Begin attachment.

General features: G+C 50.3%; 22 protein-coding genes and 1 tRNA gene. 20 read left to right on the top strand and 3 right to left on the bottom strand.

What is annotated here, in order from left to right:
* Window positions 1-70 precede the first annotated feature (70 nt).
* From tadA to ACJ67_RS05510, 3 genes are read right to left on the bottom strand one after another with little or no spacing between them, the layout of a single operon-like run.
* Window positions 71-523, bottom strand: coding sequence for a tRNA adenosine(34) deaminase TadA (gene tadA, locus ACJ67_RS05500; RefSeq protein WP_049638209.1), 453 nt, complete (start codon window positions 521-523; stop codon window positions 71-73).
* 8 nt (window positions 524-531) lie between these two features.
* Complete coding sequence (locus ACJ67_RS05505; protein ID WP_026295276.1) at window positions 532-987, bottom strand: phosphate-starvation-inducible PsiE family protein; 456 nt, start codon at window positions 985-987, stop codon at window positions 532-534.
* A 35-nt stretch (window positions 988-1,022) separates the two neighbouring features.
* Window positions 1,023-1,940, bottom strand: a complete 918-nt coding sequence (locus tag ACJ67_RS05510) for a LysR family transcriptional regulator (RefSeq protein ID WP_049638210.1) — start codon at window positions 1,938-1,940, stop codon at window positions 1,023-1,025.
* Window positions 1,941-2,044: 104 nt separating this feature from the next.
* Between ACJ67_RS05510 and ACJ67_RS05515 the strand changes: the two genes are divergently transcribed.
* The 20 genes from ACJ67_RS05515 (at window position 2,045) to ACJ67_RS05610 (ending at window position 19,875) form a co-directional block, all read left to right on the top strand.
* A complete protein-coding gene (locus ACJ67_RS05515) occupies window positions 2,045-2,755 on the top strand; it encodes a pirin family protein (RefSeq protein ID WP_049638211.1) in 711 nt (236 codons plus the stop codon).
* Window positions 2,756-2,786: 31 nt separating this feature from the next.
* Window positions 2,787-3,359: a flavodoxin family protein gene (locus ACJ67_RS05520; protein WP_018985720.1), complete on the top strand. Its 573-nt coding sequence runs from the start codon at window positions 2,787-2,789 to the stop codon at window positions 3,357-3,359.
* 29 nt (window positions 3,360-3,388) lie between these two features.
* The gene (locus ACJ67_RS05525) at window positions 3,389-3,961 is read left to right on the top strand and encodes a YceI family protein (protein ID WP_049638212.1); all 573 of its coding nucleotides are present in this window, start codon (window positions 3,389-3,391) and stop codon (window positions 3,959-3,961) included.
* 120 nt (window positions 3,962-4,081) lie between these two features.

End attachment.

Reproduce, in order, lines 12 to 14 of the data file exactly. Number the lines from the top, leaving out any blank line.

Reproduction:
* The 20 genes from ACJ67_RS05515 (at window position 2,045) to ACJ67_RS05610 (ending at window position 19,875) form a co-directional block, all read left to right on the top strand.
* A complete protein-coding gene (locus ACJ67_RS05515) occupies window positions 2,045-2,755 on the top strand; it encodes a pirin family protein (RefSeq protein ID WP_049638211.1) in 711 nt (236 codons plus the stop codon).
* Window positions 2,756-2,786: 31 nt separating this feature from the next.